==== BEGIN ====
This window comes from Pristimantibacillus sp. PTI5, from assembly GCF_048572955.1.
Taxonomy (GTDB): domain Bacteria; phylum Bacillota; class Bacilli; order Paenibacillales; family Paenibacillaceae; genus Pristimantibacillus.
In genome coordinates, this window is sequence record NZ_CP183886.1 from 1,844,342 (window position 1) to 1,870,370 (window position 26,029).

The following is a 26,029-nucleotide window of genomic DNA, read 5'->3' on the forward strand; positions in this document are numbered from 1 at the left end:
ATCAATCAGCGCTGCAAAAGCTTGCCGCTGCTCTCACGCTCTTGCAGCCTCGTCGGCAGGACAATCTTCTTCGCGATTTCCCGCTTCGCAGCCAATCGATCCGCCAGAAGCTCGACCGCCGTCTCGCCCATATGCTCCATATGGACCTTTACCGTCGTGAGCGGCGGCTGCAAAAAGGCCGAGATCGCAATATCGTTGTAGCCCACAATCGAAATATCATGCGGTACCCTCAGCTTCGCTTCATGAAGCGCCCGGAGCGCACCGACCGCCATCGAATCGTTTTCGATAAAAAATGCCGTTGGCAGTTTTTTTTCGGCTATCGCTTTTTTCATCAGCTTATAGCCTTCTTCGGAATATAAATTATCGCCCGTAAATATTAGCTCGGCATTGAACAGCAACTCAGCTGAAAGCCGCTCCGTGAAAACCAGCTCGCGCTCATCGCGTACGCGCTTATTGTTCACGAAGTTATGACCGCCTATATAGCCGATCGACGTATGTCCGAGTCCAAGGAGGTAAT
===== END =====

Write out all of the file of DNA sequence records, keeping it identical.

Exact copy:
This window comes from Pristimantibacillus sp. PTI5, from assembly GCF_048572955.1.
Taxonomy (GTDB): domain Bacteria; phylum Bacillota; class Bacilli; order Paenibacillales; family Paenibacillaceae; genus Pristimantibacillus.
In genome coordinates, this window is sequence record NZ_CP183886.1 from 1,844,342 (window position 1) to 1,870,370 (window position 26,029).

The following is a 26,029-nucleotide window of genomic DNA, read 5'->3' on the forward strand; positions in this document are numbered from 1 at the left end:
ATCAATCAGCGCTGCAAAAGCTTGCCGCTGCTCTCACGCTCTTGCAGCCTCGTCGGCAGGACAATCTTCTTCGCGATTTCCCGCTTCGCAGCCAATCGATCCGCCAGAAGCTCGACCGCCGTCTCGCCCATATGCTCCATATGGACCTTTACCGTCGTGAGCGGCGGCTGCAAAAAGGCCGAGATCGCAATATCGTTGTAGCCCACAATCGAAATATCATGCGGTACCCTCAGCTTCGCTTCATGAAGCGCCCGGAGCGCACCGACCGCCATCGAATCGTTTTCGATAAAAAATGCCGTTGGCAGTTTTTTTTCGGCTATCGCTTTTTTCATCAGCTTATAGCCTTCTTCGGAATATAAATTATCGCCCGTAAATATTAGCTCGGCATTGAACAGCAACTCAGCTGAAAGCCGCTCCGTGAAAACCAGCTCGCGCTCATCGCGTACGCGCTTATTGTTCACGAAGTTATGACCGCCTATATAGCCGATCGACGTATGTCCGAGTCCAAGGAGGTAAT